Adeline Virginia Woolf
January 25, 1882
Adeline Virginia Woolf
January 25, 1882
Hell’s Angels: A Strange and Terrible Saga by Hunter S. Thompson is the author’s account of several months with the world’s most recognized motorcycle club. Thompson was an American journalist and author, and the founder of the gonzo journalism movement.
The Hells Angels* are caught in their infancy in Hunter’s book. What made the Hells Angels different than the other motorcycle clubs of the times and region is also examined. There were plenty of organizations at the time. Perhaps first was the media’s love of fear-mongering. Scary things keep people up at night, communists, bikers, serial killers, and that sort of thing. Events like the fictional portrayal of Hollister in 1947, Brando and Marvin in The Wild One, and the 1965 Lynch Report helped created a menace to society. The Hells Angels were singled out by the Lynch Report as a threat. This took a local club and pushed it to national attention. Suddenly the Hells Angels were “the motorcycle club” everyone wanted to know about, avoid, have law enforcement stamp out, join, or simply watch from a safe distance.
Thompson tells the story from his personal experience with the club and finding his way to friendship as a reporter was no easy task. The Hells Angels realized everyone was getting rich off of them, except for them. Reporters, they said, twisted stories to sell more papers. The bigger the story, the better. Bigger misleading stories led to more police interest in the club. Thompson tells of the many times members were accused of crimes rape, assault, and murder, but convicted of very few crimes. One has to remember too that at this time, the Hells Angels had no treasury or army of lawyers. They struggled to make bail for disorderly conduct charges. So it was not expert legal teams clearing their names. Many victims recanted their stories; was it because the events did not happen as described or fear? Thompson leans toward the “that was not the way it happened.” The parties got wild, and sometimes people do things they later regretted and look for a way out.
Granted, the Hells Angels were not innocent and definitely not part of the “You meet the nicest people on a Honda” crowd. They were different, did not want to fit in, and made their own decisions. They hated war protesters but also had a strong dislike for law enforcement and embraced drug use. They were outside of every group. Thompson, throughout his life, proved not to be the world’s most reliable narrator, but he seems to have taken notes when writing this book to include documenting what drugs he used. All in all, an exciting tale younger years of the world’s most recognized motorcycle club.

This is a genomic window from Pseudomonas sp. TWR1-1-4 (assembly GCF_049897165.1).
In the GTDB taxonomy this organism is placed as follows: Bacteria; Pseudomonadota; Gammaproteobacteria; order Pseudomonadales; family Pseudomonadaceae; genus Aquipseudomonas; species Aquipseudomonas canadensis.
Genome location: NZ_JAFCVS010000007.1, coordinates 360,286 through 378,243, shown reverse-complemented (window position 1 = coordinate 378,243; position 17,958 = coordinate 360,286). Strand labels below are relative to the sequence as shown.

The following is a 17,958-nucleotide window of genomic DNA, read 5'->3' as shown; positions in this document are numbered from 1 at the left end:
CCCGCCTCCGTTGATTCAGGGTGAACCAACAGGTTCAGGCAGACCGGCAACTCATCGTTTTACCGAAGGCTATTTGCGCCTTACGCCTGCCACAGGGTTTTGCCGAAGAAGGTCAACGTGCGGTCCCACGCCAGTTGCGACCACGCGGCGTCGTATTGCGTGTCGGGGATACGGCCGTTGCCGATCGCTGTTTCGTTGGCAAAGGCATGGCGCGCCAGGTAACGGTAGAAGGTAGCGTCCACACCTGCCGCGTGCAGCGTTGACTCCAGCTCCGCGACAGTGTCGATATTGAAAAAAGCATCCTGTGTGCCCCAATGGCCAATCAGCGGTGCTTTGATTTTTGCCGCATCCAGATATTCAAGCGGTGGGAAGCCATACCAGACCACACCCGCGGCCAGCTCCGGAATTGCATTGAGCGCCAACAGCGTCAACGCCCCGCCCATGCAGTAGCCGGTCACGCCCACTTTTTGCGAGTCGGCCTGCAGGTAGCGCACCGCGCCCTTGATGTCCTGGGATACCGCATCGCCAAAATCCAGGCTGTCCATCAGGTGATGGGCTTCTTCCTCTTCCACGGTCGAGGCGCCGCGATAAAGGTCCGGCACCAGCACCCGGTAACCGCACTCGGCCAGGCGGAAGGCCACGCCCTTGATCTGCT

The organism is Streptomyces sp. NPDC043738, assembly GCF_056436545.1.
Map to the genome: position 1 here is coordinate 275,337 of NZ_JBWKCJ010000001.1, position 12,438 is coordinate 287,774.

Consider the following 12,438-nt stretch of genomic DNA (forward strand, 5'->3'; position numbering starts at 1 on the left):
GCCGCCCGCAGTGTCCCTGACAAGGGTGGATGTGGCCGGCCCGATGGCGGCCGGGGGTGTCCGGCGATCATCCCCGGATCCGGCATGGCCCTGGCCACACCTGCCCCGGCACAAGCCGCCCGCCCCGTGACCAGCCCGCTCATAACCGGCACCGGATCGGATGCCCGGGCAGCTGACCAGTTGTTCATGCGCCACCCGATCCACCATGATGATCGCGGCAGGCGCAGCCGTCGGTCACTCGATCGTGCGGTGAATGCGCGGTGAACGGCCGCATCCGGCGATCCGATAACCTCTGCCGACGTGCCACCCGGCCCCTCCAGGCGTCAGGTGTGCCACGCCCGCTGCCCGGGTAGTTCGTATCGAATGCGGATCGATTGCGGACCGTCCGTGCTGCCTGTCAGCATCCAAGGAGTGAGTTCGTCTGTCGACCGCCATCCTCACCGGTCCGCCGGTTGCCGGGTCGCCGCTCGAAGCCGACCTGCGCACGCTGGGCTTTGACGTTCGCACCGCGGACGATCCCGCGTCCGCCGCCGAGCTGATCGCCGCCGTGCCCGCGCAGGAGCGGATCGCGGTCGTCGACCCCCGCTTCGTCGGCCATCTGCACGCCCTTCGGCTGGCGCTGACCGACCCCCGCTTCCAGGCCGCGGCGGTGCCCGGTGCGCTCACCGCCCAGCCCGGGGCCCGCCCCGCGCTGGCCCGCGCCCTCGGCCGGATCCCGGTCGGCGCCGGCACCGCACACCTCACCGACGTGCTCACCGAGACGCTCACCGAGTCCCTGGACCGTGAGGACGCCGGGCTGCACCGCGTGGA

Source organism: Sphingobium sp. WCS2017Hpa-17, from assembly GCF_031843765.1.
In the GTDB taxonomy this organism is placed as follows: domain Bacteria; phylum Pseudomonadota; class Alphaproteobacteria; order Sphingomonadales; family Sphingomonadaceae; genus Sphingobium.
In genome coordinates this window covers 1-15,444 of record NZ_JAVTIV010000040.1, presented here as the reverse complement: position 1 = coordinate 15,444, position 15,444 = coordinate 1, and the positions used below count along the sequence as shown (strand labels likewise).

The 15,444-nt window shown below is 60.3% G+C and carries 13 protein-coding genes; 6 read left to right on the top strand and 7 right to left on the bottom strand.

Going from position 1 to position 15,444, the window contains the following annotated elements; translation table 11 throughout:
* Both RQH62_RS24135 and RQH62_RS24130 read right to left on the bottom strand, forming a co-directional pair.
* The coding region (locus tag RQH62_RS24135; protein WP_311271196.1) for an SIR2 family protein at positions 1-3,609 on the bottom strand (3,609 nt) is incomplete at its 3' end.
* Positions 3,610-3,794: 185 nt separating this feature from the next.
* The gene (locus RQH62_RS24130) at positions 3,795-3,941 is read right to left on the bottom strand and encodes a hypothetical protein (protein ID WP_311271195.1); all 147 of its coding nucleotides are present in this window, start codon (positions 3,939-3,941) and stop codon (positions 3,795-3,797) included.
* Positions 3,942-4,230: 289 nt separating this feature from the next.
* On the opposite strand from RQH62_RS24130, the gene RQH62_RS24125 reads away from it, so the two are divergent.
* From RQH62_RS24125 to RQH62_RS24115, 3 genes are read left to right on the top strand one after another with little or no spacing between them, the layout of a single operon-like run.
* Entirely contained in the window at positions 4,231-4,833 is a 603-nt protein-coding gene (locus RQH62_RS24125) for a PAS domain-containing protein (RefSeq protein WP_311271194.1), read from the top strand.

*Unlike the book title, the club does not use an apostrophe in its name.
Things We Lost in the Fire by Mariana Enríquez and translated by Megan McDowell is a collection of Argentinian short stories. Enríquez is an Argentine journalist, novelist, and short-story writer. Mariana Enriquez holds a degree in Journalism and Social Communication from the National University of La Plata. She works as a journalist and is the deputy editor of the arts and culture section of the newspaper Página/12. McDowell is an American literary translator. She principally translates Spanish-language works into English. Originally from Kentucky, McDowell studied English at DePaul University in Chicago. Upon graduation, she worked at the Dalkey Archive Press.
The quality of the work and the translation is excellent. I was so pulled in by the writing and the literary quality of the work that when telling a friend about it, I did not mention the violence and darkness in most of the stories. I read it, but its delivery was such that it was not gratuitous like many American styled books or movies. Enríquez grew up in a time of military government, people who “disappeared,” restrictions, human rights violations, and a war with Great Britain. Her childhood would have been like the younger writers living at the fall of the Soviet Union, but more severe. This is seen in her writing and could be part of the reason violence and darkness seem so natural in her storytelling.